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Canadian geologist will spend Christmas behind bars in Dubai – CTV News

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MONTREAL —
The son of a Canadian geologist jailed in Dubai after allegedly uncovering fraud in a gold company says the only way his father will get out of prison is if the Canadian government steps up its pressure on the United Arab Emirates.

A panel of Dubai judges on Tuesday rejected Andre Gauthier’s appeal on a technicality, according to Gauthier’s son, Alexis. He said his father, who has been detained off and on in the Middle East since December 2015, will remain in a Dubai prison indefinitely.

The Gauthier family says Andre was a whistleblower who alerted authorities in the United Arab Emirates to irregular dealings in a gold-trading company, Gold AE. But instead of being thanked for his troubles, he was arrested, charged and convicted with committing 73 counts in the very fraud he uncovered.

In an interview with The Canadian Press from Quebec City, Alexis said the three judges on Tuesday unanimously found his father not guilty on 11 charges. But due to the fact his father’s lawyer allegedly didn’t appeal the remaining 62 charges within the proper time period, Gauthier will remain in jail.

Alexis said he doesn’t understand how his father’s lawyer could be that incompetent and the family suspects foul play.

“We are extremely disappointed,” he said, after learning of the decision. “We can’t say we are surprised because the irregularities have multiplied in this case since the beginning. We seem to have the proof now that someone is trying to keep him there.”

Alexis said his father has spent almost $2 million in court fees since 2015 and the family doesn’t want to give another penny to the “corrupt Dubai justice system.” He is calling for an urgent meeting with Foreign Affairs Minister Francois-Philippe Champagne, with whom he spoke last week.

He said Champagne needs to put political pressure on Emirati authorities. “They need to talk because that’s the only way this will stop.”

A representative from Global Affairs Canada was not immediately available for comment on Tuesday.

Radha Stirling, with the UK-based legal specialist group Detained in Dubai, has been following Gauthier’s case and working with the family. Stirling says the Quebecer from the Saguenay-Lac-St-Jean region was a “whistleblower” who was set up by the people who committed fraud against the gold company’s investors.

Three members of Gold AE were diverting cash out of the company illegally, she said. After Gauthier was hired to help find the fraud, the people behind the scam fled the UAE and then contacted investors in the company to blame it on the Canadian, she alleged.

Stirling said two Dubai court-appointed experts who analysed the facts in the case exonerated Gauthier of any wrongdoing. She said all 73 counts of fraud were connected and it was an “injustice” for the judges to clear Gauthier on 11 while maintaining the other 62.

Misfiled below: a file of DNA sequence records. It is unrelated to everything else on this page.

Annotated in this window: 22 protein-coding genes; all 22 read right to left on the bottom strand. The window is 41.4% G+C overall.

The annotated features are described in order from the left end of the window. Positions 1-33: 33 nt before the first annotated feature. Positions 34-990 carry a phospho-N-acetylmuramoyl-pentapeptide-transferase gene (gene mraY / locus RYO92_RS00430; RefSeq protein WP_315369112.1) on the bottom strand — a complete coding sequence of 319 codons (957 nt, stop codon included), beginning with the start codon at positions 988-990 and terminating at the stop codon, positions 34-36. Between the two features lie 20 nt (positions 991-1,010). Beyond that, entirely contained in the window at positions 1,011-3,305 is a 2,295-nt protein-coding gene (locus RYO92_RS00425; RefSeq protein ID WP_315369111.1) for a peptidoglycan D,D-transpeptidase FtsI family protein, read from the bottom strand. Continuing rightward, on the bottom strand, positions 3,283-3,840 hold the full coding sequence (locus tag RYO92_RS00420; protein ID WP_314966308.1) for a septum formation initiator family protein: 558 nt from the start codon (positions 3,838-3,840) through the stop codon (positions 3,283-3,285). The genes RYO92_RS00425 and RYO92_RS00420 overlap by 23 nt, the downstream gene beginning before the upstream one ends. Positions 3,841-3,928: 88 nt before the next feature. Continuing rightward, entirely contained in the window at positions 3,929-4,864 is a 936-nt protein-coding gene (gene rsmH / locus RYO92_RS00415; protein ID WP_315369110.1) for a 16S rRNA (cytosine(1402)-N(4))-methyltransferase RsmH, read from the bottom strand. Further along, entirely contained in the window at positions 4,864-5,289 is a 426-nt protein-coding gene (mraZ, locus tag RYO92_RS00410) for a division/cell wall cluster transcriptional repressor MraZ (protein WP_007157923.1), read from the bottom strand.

“If you aren’t guilty of 11 cases then of course you won’t be guilty of the others because they are one of the same,” she said.

Stirling agreed that Canada must exert more pressure on the country. Other countries such as the United Kingdom, Australia and Malaysia have managed to secure the release of their citizens jailed unfairly in Dubai under similar circumstances, Stirling said.

“It’s either that Canada is not as forceful or influential as other countries, but I find that hard to believe,” she said.

This report by The Canadian Press was first published Dec. 24, 2019.

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The world is on the brink. Canada is not ready – National Post

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The world is on the brink. Canada is not ready  National Post

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Kayaker dies after accident in Quebec’s Mauricie region on Saturday

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MONTREAL – A kayaker has died after capsizing in Quebec’s Mauricie region on Saturday.

Quebec provincial police says emergency services were called at about 12:15 p.m. to a site on the Matawin River near Trois-Rives, about 110 kilometres west of Quebec City.

They say the initial call described a person in distress.

The kayaker, a man in his 50s, is believed to have capsized while paddling on the river.

He was missing for a period of time before being pulled from the water by other kayakers.

The victim was taken to hospital, but police confirmed late Saturday that he had died.

This report by The Canadian Press was first published July 21, 2024.

The Canadian Press. All rights reserved.



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Canadian athletes have mixed feelings over Russians competing in Paris

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A complex issue evokes complex feelings among Canada’s Olympic and Paralympic athletes bound for Paris.

The International Olympic and Paralympic committees allowing some Russian and Belarusian athletes entry into the 2024 Summer Games is a thorny topic.

The curtain had barely come down on the 2022 Winter Olympic Games in Beijing when Russia invaded Ukraine with Belarusian support.

The IOC will allow several athletes holding Russian and Belarusian passports who can prove they don’t support the invasion to compete as an “Individual Neutral Athlete” or AIN in the Olympic Games. In the Paralympic Games, they will compete as a Neutral Paralympic Athlete (NPA).

As of Sunday, 15 athletes with a Russian passport and 17 Belarusians were both cleared and accepted invitations to compete in Paris under the AIN banner, according to the IOC website. Another 28 athletes declined invitations.

No athletes from those countries can participate in team sports. No flag, anthem or colours symbolizing Russia or Belarus will be allowed, and no Russian or Belarusian government or state officials were invited to Paris.